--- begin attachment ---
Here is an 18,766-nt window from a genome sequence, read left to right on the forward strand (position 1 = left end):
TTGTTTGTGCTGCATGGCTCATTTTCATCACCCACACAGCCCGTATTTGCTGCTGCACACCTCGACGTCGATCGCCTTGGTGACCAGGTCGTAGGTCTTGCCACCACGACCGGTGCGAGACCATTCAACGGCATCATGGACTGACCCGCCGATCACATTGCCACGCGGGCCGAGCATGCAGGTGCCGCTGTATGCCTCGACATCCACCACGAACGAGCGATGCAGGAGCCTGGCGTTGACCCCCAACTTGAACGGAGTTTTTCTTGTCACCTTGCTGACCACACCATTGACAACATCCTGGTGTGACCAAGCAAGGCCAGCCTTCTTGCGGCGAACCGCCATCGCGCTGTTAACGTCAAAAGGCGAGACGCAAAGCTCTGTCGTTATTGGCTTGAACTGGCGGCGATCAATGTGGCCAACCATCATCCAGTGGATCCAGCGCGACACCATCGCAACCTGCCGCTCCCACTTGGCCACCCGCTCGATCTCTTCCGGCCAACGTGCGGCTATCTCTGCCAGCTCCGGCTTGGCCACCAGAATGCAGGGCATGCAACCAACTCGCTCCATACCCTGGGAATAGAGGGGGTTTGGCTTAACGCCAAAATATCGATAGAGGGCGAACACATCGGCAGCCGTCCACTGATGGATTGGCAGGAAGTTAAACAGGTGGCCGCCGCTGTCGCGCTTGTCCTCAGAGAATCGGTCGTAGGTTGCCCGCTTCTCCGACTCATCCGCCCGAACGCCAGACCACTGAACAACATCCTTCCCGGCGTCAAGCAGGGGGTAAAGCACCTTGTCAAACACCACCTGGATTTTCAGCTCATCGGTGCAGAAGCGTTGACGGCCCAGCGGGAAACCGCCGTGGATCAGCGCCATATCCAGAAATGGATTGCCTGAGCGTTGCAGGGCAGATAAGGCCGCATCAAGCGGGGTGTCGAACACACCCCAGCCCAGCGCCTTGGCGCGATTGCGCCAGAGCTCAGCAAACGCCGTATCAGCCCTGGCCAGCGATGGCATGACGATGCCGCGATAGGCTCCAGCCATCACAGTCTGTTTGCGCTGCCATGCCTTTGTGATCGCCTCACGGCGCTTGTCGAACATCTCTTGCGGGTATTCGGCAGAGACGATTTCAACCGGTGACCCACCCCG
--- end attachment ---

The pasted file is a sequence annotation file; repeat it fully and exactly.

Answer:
Here is an 18,766-nt window from a genome sequence, read left to right on the forward strand (position 1 = left end):
TTGTTTGTGCTGCATGGCTCATTTTCATCACCCACACAGCCCGTATTTGCTGCTGCACACCTCGACGTCGATCGCCTTGGTGACCAGGTCGTAGGTCTTGCCACCACGACCGGTGCGAGACCATTCAACGGCATCATGGACTGACCCGCCGATCACATTGCCACGCGGGCCGAGCATGCAGGTGCCGCTGTATGCCTCGACATCCACCACGAACGAGCGATGCAGGAGCCTGGCGTTGACCCCCAACTTGAACGGAGTTTTTCTTGTCACCTTGCTGACCACACCATTGACAACATCCTGGTGTGACCAAGCAAGGCCAGCCTTCTTGCGGCGAACCGCCATCGCGCTGTTAACGTCAAAAGGCGAGACGCAAAGCTCTGTCGTTATTGGCTTGAACTGGCGGCGATCAATGTGGCCAACCATCATCCAGTGGATCCAGCGCGACACCATCGCAACCTGCCGCTCCCACTTGGCCACCCGCTCGATCTCTTCCGGCCAACGTGCGGCTATCTCTGCCAGCTCCGGCTTGGCCACCAGAATGCAGGGCATGCAACCAACTCGCTCCATACCCTGGGAATAGAGGGGGTTTGGCTTAACGCCAAAATATCGATAGAGGGCGAACACATCGGCAGCCGTCCACTGATGGATTGGCAGGAAGTTAAACAGGTGGCCGCCGCTGTCGCGCTTGTCCTCAGAGAATCGGTCGTAGGTTGCCCGCTTCTCCGACTCATCCGCCCGAACGCCAGACCACTGAACAACATCCTTCCCGGCGTCAAGCAGGGGGTAAAGCACCTTGTCAAACACCACCTGGATTTTCAGCTCATCGGTGCAGAAGCGTTGACGGCCCAGCGGGAAACCGCCGTGGATCAGCGCCATATCCAGAAATGGATTGCCTGAGCGTTGCAGGGCAGATAAGGCCGCATCAAGCGGGGTGTCGAACACACCCCAGCCCAGCGCCTTGGCGCGATTGCGCCAGAGCTCAGCAAACGCCGTATCAGCCCTGGCCAGCGATGGCATGACGATGCCGCGATAGGCTCCAGCCATCACAGTCTGTTTGCGCTGCCATGCCTTTGTGATCGCCTCACGGCGCTTGTCGAACATCTCTTGCGGGTATTCGGCAGAGACGATTTCAACCGGTGACCCACCCCG